As a full-service law firm, NHLA offers our clients legal advice and information, representation in all of New Hampshire’s state and federal courts and before several state agencies, and advocacy at the New Hampshire Legislature.
Our legislative work includes monitoring proposed legislation and rules, presenting oral and written testimony to administrative agencies and House and Senate committees, and negotiating and collaborating with policy makers and other stakeholders.
NHLA focuses our legislative work on policy and budget proposals that impact basis needs, in areas including housing, health care, subsistence benefits, domestic violence, and energy/utilities.
NHLA policy advocacy in the news
Work requirement at the forefront of Medicaid debate - Union Leader
The changes will be “expensive to administer and cause confusion, chaos and loss of coverage for thousands of people,” according to Dawn McKinney, policy director at N.H. Legal Assistance, which advocates for low-income families.
According to McKinney, almost 17,000 people have lost their Medicaid coverage in Arkansas since September, due to that state’s work requirement.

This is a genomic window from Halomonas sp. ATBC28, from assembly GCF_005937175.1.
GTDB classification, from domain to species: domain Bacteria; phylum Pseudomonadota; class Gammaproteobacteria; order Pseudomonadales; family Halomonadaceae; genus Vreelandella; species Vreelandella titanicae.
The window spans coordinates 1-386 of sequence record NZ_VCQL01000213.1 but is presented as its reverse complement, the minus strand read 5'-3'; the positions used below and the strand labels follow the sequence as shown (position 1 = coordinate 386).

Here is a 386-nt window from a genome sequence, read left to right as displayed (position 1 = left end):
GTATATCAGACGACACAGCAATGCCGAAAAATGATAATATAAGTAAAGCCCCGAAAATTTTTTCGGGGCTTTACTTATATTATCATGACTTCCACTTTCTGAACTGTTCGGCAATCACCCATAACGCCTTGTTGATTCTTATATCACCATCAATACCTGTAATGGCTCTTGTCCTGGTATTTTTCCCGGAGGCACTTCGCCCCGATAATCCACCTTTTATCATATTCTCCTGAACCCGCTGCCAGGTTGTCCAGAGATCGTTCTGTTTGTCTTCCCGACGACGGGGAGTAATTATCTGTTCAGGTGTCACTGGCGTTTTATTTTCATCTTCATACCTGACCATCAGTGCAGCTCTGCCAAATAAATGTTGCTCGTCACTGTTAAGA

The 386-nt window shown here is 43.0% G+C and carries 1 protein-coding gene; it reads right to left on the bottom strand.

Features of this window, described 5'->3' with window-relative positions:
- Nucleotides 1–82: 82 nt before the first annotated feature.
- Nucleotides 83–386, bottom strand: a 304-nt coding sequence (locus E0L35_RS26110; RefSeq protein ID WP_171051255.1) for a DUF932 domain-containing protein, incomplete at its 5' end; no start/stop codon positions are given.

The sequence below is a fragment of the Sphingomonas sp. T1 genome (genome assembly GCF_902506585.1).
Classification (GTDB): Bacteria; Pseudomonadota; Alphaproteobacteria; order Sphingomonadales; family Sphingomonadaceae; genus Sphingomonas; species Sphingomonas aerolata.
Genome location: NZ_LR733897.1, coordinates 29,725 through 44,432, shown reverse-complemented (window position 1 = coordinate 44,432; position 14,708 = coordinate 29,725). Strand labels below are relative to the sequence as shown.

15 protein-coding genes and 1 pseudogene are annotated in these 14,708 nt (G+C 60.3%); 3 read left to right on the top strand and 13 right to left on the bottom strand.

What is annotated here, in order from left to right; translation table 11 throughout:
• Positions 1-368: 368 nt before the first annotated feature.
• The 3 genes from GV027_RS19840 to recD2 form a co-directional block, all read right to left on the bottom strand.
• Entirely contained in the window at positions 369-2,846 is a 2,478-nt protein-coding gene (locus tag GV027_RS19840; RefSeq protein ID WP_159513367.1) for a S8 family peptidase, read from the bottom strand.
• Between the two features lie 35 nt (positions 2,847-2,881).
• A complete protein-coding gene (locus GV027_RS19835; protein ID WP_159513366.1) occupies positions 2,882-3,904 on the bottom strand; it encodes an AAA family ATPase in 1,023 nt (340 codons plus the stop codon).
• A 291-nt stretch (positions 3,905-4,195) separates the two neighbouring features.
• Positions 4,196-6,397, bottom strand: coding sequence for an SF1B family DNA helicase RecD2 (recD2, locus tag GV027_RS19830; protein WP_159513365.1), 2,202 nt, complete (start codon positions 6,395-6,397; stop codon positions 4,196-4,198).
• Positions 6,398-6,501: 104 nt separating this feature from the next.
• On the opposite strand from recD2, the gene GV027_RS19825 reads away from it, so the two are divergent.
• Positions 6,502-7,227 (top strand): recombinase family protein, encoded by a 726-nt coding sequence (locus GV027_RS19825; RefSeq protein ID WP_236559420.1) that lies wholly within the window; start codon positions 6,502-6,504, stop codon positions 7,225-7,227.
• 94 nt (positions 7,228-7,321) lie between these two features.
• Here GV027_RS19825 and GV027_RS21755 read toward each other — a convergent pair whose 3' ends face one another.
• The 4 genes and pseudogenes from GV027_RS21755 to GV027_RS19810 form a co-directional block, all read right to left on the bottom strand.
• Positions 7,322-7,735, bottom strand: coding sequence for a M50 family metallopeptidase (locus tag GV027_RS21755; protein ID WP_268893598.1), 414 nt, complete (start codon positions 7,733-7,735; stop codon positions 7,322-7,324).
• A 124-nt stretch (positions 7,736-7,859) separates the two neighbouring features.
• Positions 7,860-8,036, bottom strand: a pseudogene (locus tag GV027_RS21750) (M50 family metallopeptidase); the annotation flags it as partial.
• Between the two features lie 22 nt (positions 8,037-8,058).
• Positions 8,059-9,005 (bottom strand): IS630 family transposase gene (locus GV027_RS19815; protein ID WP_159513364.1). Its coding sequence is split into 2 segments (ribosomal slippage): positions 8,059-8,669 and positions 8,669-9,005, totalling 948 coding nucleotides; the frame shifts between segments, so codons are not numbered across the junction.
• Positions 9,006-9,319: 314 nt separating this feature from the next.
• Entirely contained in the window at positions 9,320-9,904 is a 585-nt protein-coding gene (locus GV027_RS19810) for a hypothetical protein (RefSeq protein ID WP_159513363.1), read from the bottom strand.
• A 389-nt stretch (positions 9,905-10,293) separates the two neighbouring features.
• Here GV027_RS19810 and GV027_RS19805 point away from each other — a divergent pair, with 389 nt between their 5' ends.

“Kentucky has been mired in litigation over this issue for months with no resolution in sight,” she said. “New Hampshire Legal Assistance is working hard with our partners in other organizations to make sure the same thing doesn’t happen here.”
Students of color, who make up about 14 percent of the general student population, comprised about 23 percent of student suspensions. Students with disabilities, who make up about 20 percent of the population,comprised around 40 percent of students suspensions.
"What's even more concerning is that students of color who also have a disability are 5.5 times as likely as their white non-disabled peers to be suspended out of school," says Michelle Wangerin, a member of the Juvenile Justice Reform Group, and the Youth Law Project Director at New Hampshire Legal Assistance.
"We've had several students who have been suspended upwards of 30, 40, 50 days in a single school year, despite the fact that they have an identified disability," she says.
The law mandates lead testing for all New Hampshire kids aged 1 and 2, though parents can opt out. It also lowers the blood-lead level at which the state will intervene, and creates a loan fund to help landlords deal with lead paint issues.
Thank you to the New Hampshire Senate for tabling a bill that would have helped no one and could have created new and overwhelming difficulties for our state’s low-wage workers.
Former NHLA clients speak to the NH Senate Commerce committee about how more notice would help New Hampshire homeowners benefit from federal programs to avoid foreclosures.
Allowing landlords to collect a security deposit and first and last months' rent at the same time will raise barriers to low-income renters, advocates said.